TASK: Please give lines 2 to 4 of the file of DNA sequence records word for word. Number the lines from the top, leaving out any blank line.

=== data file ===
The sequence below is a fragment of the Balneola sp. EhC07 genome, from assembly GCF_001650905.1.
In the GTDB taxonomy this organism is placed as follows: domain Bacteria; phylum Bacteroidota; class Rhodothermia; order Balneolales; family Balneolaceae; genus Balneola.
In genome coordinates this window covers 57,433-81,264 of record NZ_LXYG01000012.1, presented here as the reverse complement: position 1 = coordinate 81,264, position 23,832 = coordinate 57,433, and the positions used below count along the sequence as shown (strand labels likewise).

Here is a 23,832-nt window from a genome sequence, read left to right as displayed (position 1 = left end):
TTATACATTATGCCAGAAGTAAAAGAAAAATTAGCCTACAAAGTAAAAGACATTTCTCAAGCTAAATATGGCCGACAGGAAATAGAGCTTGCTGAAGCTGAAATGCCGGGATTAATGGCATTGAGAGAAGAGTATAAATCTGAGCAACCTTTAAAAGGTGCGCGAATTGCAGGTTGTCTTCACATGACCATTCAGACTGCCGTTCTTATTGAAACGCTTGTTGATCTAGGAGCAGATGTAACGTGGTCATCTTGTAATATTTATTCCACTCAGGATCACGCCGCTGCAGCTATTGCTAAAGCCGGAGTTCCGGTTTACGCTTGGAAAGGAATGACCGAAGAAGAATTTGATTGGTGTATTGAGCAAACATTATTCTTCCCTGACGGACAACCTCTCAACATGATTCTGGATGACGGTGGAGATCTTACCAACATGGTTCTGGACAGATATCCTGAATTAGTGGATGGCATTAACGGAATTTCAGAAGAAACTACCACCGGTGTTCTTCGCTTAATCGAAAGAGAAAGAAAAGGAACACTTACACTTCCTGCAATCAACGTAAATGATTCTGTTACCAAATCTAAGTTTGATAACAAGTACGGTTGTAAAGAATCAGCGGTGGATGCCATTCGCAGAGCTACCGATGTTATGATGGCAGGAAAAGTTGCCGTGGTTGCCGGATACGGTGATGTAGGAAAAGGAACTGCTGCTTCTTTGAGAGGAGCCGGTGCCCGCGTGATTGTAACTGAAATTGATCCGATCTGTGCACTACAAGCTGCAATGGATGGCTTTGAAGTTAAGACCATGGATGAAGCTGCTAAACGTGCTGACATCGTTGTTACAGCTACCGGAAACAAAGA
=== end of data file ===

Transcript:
In the GTDB taxonomy this organism is placed as follows: domain Bacteria; phylum Bacteroidota; class Rhodothermia; order Balneolales; family Balneolaceae; genus Balneola.
In genome coordinates this window covers 57,433-81,264 of record NZ_LXYG01000012.1, presented here as the reverse complement: position 1 = coordinate 81,264, position 23,832 = coordinate 57,433, and the positions used below count along the sequence as shown (strand labels likewise).

Here is a 23,832-nt window from a genome sequence, read left to right as displayed (position 1 = left end):